Turn on thread page Beta

Applying for medicine - requirements? watch

Announcements
    • Thread Starter
    Offline

    11
    ReputationRep:
    Hi, i have just finished my year 11 and am going into 6th form this year. I have chosen to persue a career in medicine and have a few queries;

    - How much work experience is recommended to apply to a good university? I have already done 10 days work exp at a General Practice. I am also going to shadow a surgeon for a week and maybe another week of work exp in various other departments in the hospital.
    - How much extra curricular activities do u need to do?? So far, i have completed my duke of Edinburgh silver award, play chess on a regional level and play tennis, badminton and cricket recreationally.
    - To get into a good university, what grades/subjects are needed/recommended at gcse and AS? I recently got my GCSEs and scored 8 A*s and 2 As and i am taking 3 sciences and maths for AS with mandarin chinese as a general studies option.
    - Lastly, would i have a shot at cambridge? :p:

    Thanks for your time.
    Offline

    1
    ReputationRep:
    You need to go away and read prospectuses. Go to UCAS, type in A100 and get all thirty-odd. I did, it made a pleasant fortnight's light reading and it moved my thinking on step.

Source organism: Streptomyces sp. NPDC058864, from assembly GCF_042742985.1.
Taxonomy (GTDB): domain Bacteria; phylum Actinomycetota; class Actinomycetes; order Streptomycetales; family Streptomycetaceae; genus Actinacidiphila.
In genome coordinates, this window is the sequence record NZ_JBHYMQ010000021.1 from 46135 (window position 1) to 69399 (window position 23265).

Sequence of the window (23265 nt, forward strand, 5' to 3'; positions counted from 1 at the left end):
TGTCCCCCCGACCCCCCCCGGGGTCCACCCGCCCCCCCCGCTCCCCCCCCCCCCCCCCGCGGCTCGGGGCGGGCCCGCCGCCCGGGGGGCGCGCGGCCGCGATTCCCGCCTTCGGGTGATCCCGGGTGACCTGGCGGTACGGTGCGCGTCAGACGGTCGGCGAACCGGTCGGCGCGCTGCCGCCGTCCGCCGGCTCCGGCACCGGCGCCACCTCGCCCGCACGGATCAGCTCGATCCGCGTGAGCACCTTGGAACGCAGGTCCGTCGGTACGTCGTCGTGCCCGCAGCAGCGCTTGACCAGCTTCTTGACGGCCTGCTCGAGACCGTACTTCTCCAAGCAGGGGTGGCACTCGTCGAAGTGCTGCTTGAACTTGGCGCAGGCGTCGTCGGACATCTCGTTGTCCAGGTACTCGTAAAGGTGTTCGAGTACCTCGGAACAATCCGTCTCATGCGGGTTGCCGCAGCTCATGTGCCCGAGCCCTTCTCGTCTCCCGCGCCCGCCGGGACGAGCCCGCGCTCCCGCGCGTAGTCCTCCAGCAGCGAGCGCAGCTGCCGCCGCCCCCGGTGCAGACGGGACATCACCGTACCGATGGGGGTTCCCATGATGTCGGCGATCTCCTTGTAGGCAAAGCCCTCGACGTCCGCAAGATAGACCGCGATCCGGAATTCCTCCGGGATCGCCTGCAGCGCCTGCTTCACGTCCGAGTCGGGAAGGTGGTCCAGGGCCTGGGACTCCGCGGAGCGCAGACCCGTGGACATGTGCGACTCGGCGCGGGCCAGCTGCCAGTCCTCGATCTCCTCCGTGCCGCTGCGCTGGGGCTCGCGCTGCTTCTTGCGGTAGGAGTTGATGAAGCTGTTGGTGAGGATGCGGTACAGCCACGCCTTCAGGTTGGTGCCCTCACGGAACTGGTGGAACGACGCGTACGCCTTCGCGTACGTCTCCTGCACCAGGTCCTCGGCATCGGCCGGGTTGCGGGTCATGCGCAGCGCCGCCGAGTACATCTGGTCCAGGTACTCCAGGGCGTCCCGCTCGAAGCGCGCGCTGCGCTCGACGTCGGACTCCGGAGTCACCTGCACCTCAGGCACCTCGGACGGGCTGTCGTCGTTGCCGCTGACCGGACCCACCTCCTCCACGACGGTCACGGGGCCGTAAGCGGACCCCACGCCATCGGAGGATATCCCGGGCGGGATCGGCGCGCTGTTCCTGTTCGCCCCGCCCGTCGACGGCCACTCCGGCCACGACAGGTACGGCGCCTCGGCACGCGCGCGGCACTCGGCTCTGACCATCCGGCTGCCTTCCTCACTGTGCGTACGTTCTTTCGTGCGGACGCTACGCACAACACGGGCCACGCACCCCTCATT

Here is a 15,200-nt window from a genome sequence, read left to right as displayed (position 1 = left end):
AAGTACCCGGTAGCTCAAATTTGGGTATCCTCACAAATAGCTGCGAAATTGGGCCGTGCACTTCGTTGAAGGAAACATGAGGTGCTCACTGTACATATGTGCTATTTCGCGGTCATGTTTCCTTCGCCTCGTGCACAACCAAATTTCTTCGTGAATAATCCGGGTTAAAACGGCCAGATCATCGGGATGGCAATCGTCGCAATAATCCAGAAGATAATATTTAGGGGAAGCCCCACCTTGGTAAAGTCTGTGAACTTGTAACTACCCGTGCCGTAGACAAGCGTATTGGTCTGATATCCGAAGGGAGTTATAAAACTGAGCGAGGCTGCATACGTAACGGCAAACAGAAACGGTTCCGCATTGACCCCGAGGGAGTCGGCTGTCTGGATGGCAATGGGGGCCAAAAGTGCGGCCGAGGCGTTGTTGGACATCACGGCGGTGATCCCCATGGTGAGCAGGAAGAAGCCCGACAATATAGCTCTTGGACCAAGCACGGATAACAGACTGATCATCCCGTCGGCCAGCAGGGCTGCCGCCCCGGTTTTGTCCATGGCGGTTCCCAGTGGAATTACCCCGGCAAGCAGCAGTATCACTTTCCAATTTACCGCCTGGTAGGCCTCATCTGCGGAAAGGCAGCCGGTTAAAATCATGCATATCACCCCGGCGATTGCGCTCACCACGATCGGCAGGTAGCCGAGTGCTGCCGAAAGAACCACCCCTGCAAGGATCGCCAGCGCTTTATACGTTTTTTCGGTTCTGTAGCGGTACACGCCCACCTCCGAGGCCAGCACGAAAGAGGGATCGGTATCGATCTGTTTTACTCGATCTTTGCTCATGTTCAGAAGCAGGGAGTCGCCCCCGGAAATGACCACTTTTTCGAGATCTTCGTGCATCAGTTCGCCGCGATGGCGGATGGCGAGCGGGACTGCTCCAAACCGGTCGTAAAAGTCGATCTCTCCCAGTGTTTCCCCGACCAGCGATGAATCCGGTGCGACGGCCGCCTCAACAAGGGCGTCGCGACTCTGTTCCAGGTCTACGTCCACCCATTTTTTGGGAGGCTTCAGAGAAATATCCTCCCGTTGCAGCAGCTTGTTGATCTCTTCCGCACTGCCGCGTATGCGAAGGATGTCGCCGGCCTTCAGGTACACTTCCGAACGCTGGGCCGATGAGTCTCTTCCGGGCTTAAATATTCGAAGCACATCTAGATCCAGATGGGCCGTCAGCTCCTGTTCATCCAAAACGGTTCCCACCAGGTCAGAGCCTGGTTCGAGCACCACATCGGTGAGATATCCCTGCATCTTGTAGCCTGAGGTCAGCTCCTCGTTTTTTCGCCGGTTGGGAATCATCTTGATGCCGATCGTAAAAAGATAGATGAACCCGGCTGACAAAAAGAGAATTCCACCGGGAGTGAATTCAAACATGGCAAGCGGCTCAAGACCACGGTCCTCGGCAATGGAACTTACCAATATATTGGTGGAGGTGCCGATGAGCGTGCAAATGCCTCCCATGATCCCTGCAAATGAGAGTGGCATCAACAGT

Even more important than that, much much more crucially important, is that you read some very cynical writing about medicine and the job. Really take the shine off the whole thing. I know these instructions are nothing to do with what you've asked, but just trust me on this. What you've asked is barking up the wrong tree.
    Offline

    0
    ReputationRep:
    Work Experience: The good old saying: "Its quality not quantity!" stands well here. The key is what you've learnt from your experience and how it's reiterated you desire to study Medicine. Anyone can stand and watch a Doctor at work and say "oh yes, it was very interesting and I want to do that." You need to reflect well on what you've learnt when you eventually write your personal statement etc etc.

    Same goes for extra-curricular activity; its no use listing what you do and showing a great quantity - you need to emphasise that such things show you have leadership skills, team-working ability and all that jazz - what you've got is fine if you write about it in the correct way.

    Lastly, your GCSE's are perfectly good enough for any medical school in the country. If your UMS scores at AS are really high (say, 270+) in most subjects, then theres no reason why you shouldn't have a chance at getting into Cambridge. Spend time reading each of the universities prospectuses as has been said above.
    Offline

    14
    ReputationRep:
    i am applying to cambridge this year - my oxbridge tutor says that i have a very decent chance of getting in even with my (relatively) average gcses and as-levels, so you'll be fine. admittedly i do have maths a year early which works to my advantage.

    bmat universities eg cambridge apparently like you to have at least score 19 overal (in bmat). unfortunately, you take the bmat after you have sent off your ucas application and the CAF ...